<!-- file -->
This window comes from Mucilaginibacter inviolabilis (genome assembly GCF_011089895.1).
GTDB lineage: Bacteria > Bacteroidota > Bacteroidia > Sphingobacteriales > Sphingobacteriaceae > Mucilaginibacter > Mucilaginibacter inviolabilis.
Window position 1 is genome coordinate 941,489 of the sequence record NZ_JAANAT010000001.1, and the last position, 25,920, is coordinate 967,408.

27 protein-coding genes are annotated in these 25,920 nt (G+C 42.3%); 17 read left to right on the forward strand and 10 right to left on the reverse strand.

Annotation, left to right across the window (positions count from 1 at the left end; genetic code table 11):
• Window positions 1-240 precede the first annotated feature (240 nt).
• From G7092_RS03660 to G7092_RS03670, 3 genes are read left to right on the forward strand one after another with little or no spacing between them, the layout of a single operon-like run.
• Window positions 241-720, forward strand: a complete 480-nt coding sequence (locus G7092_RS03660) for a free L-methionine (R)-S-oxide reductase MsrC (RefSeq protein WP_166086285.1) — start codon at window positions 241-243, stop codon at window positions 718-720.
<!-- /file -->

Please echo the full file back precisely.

This window comes from Mucilaginibacter inviolabilis (genome assembly GCF_011089895.1).
GTDB lineage: Bacteria > Bacteroidota > Bacteroidia > Sphingobacteriales > Sphingobacteriaceae > Mucilaginibacter > Mucilaginibacter inviolabilis.
Window position 1 is genome coordinate 941,489 of the sequence record NZ_JAANAT010000001.1, and the last position, 25,920, is coordinate 967,408.

27 protein-coding genes are annotated in these 25,920 nt (G+C 42.3%); 17 read left to right on the forward strand and 10 right to left on the reverse strand.

Annotation, left to right across the window (positions count from 1 at the left end; genetic code table 11):
• Window positions 1-240 precede the first annotated feature (240 nt).
• From G7092_RS03660 to G7092_RS03670, 3 genes are read left to right on the forward strand one after another with little or no spacing between them, the layout of a single operon-like run.
• Window positions 241-720, forward strand: a complete 480-nt coding sequence (locus G7092_RS03660) for a free L-methionine (R)-S-oxide reductase MsrC (RefSeq protein WP_166086285.1) — start codon at window positions 241-243, stop codon at window positions 718-720.